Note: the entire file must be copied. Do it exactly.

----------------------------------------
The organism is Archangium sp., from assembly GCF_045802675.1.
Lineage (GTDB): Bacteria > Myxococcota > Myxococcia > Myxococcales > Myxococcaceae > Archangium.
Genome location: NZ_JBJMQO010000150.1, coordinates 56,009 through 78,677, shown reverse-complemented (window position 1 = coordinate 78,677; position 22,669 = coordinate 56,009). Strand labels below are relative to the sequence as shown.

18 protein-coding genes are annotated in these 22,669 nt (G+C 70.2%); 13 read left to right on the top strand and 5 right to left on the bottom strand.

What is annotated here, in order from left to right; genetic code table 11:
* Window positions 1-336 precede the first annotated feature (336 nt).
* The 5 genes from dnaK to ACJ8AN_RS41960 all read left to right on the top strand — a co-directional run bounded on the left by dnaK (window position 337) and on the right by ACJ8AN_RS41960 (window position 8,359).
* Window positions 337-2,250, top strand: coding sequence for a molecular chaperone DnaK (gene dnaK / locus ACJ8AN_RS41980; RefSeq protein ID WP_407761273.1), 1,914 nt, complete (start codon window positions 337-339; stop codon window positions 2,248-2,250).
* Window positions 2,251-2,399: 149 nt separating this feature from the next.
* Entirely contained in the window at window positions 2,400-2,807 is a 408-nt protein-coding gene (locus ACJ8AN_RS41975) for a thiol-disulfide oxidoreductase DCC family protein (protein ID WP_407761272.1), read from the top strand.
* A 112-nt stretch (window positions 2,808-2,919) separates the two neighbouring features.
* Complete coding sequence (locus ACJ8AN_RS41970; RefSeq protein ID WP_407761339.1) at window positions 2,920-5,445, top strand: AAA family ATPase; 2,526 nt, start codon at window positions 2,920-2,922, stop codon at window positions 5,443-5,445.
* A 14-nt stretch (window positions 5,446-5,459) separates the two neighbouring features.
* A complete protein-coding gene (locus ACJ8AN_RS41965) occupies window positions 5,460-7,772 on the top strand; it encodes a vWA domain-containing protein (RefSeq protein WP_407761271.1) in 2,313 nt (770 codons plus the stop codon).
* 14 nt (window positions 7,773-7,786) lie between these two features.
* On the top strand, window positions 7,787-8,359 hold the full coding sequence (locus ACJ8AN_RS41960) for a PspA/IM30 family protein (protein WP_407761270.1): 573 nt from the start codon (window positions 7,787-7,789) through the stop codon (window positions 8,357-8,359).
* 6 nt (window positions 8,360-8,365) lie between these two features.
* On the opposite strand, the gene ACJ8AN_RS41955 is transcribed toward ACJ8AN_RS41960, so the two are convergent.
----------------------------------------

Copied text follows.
The organism is Archangium sp., from assembly GCF_045802675.1.
Lineage (GTDB): Bacteria > Myxococcota > Myxococcia > Myxococcales > Myxococcaceae > Archangium.
Genome location: NZ_JBJMQO010000150.1, coordinates 56,009 through 78,677, shown reverse-complemented (window position 1 = coordinate 78,677; position 22,669 = coordinate 56,009). Strand labels below are relative to the sequence as shown.

18 protein-coding genes are annotated in these 22,669 nt (G+C 70.2%); 13 read left to right on the top strand and 5 right to left on the bottom strand.

What is annotated here, in order from left to right; genetic code table 11:
* Window positions 1-336 precede the first annotated feature (336 nt).
* The 5 genes from dnaK to ACJ8AN_RS41960 all read left to right on the top strand — a co-directional run bounded on the left by dnaK (window position 337) and on the right by ACJ8AN_RS41960 (window position 8,359).
* Window positions 337-2,250, top strand: coding sequence for a molecular chaperone DnaK (gene dnaK / locus ACJ8AN_RS41980; RefSeq protein ID WP_407761273.1), 1,914 nt, complete (start codon window positions 337-339; stop codon window positions 2,248-2,250).
* Window positions 2,251-2,399: 149 nt separating this feature from the next.
* Entirely contained in the window at window positions 2,400-2,807 is a 408-nt protein-coding gene (locus ACJ8AN_RS41975) for a thiol-disulfide oxidoreductase DCC family protein (protein ID WP_407761272.1), read from the top strand.
* A 112-nt stretch (window positions 2,808-2,919) separates the two neighbouring features.
* Complete coding sequence (locus ACJ8AN_RS41970; RefSeq protein ID WP_407761339.1) at window positions 2,920-5,445, top strand: AAA family ATPase; 2,526 nt, start codon at window positions 2,920-2,922, stop codon at window positions 5,443-5,445.
* A 14-nt stretch (window positions 5,446-5,459) separates the two neighbouring features.
* A complete protein-coding gene (locus ACJ8AN_RS41965) occupies window positions 5,460-7,772 on the top strand; it encodes a vWA domain-containing protein (RefSeq protein WP_407761271.1) in 2,313 nt (770 codons plus the stop codon).
* 14 nt (window positions 7,773-7,786) lie between these two features.
* On the top strand, window positions 7,787-8,359 hold the full coding sequence (locus ACJ8AN_RS41960) for a PspA/IM30 family protein (protein WP_407761270.1): 573 nt from the start codon (window positions 7,787-7,789) through the stop codon (window positions 8,357-8,359).
* 6 nt (window positions 8,360-8,365) lie between these two features.
* On the opposite strand, the gene ACJ8AN_RS41955 is transcribed toward ACJ8AN_RS41960, so the two are convergent.